When the Kids Move Out: Words of Wisdom from One Who’s Been There

pexels-photo-271722-300x169“There is no doubt that, for the most part, parents are much more involved with their children and their children’s more numerous activities, than parents were when we were kids.”

If this describes you and your kids, then you need to prepare yourself for the adjustments that happen when the last child leaves the house. It can be emotionally and financially challenging, according to the Daily Messenger in the article “John Ninfo: Some advice for empty nesters”

With one less person in the household, it’s time to re-adjust your budget. Many of your everyday expenses, such as electricity, food and gas, will likely be lower. However, you may have new expenses related to your new life. You may spend more on activities that were put off until the kids grew up or find yourself dining out more often. Go slow when it comes to spending money on pricey vacations or fancy dinners. You want to strike a balance between enjoying your new-found freedom and cash flow, as well as keeping retirement savings in mind.

Assuming your cash flow is easier now, it’s time to commit to paying down outstanding debts, especially credit card debt. Reduce any interest or finance charges that you can. You might even think about paying down your mortgage or paying off a high-interest car loan. If you’ve taken on student loans or a home equity loan, now is the time to try to knock those down. At the same time, try to minimize any new spending or borrowing.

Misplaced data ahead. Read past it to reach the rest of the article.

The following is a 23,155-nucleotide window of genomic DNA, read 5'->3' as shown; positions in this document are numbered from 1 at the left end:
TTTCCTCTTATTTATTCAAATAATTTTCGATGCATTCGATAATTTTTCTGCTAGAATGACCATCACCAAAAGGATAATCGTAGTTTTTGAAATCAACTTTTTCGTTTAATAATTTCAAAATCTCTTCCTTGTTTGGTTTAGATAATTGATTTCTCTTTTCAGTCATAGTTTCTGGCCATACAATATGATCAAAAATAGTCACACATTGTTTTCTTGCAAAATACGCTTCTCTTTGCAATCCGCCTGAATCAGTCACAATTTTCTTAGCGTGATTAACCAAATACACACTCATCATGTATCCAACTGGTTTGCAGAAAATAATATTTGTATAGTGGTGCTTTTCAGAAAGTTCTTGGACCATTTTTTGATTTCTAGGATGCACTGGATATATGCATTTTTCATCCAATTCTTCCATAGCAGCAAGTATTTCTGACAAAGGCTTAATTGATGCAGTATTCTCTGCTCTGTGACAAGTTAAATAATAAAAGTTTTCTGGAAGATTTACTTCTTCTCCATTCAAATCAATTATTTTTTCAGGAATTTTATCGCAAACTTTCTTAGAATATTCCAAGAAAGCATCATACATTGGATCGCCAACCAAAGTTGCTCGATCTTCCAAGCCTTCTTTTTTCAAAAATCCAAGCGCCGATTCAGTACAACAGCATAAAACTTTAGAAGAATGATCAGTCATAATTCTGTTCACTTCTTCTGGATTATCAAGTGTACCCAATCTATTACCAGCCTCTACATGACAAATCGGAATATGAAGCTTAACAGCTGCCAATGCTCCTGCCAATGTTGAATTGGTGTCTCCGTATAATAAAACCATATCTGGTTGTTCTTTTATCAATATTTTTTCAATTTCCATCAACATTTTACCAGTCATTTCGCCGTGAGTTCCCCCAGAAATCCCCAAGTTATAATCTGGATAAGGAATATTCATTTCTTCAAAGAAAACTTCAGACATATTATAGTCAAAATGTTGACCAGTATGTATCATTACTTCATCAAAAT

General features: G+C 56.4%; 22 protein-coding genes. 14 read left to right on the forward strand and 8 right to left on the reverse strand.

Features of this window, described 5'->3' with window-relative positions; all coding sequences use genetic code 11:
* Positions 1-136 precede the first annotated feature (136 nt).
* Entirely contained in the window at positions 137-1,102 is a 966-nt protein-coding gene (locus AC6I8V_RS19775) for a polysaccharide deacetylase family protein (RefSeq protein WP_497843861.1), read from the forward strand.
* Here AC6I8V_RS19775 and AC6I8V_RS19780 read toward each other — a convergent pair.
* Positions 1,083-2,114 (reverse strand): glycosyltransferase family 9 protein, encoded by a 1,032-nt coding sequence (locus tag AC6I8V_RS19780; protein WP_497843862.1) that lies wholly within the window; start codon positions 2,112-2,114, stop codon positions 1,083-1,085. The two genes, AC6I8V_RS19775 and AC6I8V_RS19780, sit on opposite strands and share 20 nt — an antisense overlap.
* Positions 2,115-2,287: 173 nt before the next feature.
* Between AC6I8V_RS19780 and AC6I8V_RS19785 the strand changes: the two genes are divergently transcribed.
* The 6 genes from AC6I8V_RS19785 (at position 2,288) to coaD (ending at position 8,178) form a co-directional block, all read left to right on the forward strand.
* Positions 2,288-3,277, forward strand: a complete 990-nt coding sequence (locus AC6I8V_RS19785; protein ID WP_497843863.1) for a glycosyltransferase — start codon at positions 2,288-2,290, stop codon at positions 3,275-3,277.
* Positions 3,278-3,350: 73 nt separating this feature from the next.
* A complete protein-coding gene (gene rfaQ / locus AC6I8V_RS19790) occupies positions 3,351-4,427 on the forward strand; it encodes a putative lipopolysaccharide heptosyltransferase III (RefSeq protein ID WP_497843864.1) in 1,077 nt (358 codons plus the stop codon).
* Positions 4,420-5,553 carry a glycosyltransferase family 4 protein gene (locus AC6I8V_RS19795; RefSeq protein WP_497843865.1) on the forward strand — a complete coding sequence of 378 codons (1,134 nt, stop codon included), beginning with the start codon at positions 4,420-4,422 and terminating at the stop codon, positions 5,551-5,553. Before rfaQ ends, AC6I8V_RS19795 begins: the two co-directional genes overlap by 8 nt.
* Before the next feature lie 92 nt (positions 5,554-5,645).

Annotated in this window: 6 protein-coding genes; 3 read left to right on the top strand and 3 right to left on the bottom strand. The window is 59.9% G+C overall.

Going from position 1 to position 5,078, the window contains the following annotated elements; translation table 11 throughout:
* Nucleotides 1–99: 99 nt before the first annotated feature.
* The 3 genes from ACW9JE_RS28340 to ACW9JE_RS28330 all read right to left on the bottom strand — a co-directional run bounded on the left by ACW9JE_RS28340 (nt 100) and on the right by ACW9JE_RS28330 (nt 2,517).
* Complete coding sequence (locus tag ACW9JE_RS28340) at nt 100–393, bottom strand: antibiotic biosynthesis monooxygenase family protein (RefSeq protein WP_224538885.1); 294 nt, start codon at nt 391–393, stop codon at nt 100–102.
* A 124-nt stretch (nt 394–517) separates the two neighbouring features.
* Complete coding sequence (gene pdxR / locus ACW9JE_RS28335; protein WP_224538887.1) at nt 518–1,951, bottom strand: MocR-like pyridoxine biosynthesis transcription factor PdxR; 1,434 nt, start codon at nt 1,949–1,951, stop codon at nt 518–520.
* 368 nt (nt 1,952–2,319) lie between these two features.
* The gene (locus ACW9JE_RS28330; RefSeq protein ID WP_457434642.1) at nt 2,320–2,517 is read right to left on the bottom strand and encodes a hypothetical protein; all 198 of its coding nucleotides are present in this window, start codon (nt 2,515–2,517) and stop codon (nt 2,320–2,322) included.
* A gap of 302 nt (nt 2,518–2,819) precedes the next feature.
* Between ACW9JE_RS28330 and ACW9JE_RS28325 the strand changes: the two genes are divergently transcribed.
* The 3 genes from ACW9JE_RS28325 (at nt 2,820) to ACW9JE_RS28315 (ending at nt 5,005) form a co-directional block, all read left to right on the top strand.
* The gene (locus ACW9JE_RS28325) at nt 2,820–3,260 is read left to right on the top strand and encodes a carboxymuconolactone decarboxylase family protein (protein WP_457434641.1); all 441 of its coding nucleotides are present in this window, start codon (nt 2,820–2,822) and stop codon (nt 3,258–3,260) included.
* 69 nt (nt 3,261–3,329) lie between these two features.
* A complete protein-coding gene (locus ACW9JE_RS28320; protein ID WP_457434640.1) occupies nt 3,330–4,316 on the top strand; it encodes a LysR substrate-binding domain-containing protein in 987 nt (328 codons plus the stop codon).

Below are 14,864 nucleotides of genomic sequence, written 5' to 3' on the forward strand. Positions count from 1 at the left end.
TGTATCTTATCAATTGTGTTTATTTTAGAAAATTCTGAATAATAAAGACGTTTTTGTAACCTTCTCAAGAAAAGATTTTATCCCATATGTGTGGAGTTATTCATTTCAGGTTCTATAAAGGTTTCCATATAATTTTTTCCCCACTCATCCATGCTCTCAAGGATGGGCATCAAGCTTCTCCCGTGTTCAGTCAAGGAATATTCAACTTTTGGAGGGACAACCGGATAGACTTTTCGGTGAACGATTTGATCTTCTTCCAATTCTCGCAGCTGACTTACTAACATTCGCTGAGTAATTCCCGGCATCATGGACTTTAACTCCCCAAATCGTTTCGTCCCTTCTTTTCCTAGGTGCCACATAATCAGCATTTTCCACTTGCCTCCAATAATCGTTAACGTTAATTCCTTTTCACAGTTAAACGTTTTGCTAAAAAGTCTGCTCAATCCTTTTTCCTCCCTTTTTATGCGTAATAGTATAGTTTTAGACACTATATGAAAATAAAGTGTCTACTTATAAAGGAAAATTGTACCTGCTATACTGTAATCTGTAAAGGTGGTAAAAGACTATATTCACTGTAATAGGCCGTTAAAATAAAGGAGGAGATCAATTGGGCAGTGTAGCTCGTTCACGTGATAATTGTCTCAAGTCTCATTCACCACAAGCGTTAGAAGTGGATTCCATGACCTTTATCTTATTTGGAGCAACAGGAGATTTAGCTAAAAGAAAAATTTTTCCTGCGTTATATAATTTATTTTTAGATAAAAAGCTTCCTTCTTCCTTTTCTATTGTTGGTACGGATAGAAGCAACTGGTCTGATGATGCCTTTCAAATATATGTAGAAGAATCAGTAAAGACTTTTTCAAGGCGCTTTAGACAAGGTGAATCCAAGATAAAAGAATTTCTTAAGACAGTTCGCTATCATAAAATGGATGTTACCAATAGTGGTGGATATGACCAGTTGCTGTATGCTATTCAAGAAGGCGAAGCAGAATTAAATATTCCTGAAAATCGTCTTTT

Take another look at how your retirement saving is progressing. Will you have enough at your current rate of spending, or should you ramp up your efforts, if you have room in your budget?

Have you thought about downsizing, or decluttering? Even if you are not planning on moving, your home may be filled with things you don’t need or want anymore. Set some time aside to clear out what you don’t need, donate what you can to a local charity or start planning yard sales. You don’t have to tackle this project all at once.  It is possible to donate a few hours each weekend to the task.

When was the last time you updated your will and other estate planning documents? Now is the time to revisit these matters, as well as looking at any long-term care insurance. If you don’t have a long-term policy in place, this is the time to buy it—if you can.

Are you finding yourself with a lot of free time? We don’t often ask ourselves the important questions, like “What matters to me?” and “How do I want to be remembered?” Many people find the answers to those questions in service to others. If you’re not already volunteering with an organization, find the ones that resonate with your values and get involved.

Don’t immediately start on expensive home renovations or decorations. Give yourself time to adjust to a quieter house and think about where you want to invest those resources before spending. A redecorating project is fun but may be making yourself busy and filling time. The project may not actually be affordable.

The empty nest presents many new opportunities for a fresh start. Use them wisely.


Reference: Daily Messenger (August 26, 2018) “John Ninfo: Some advice for empty nesters”

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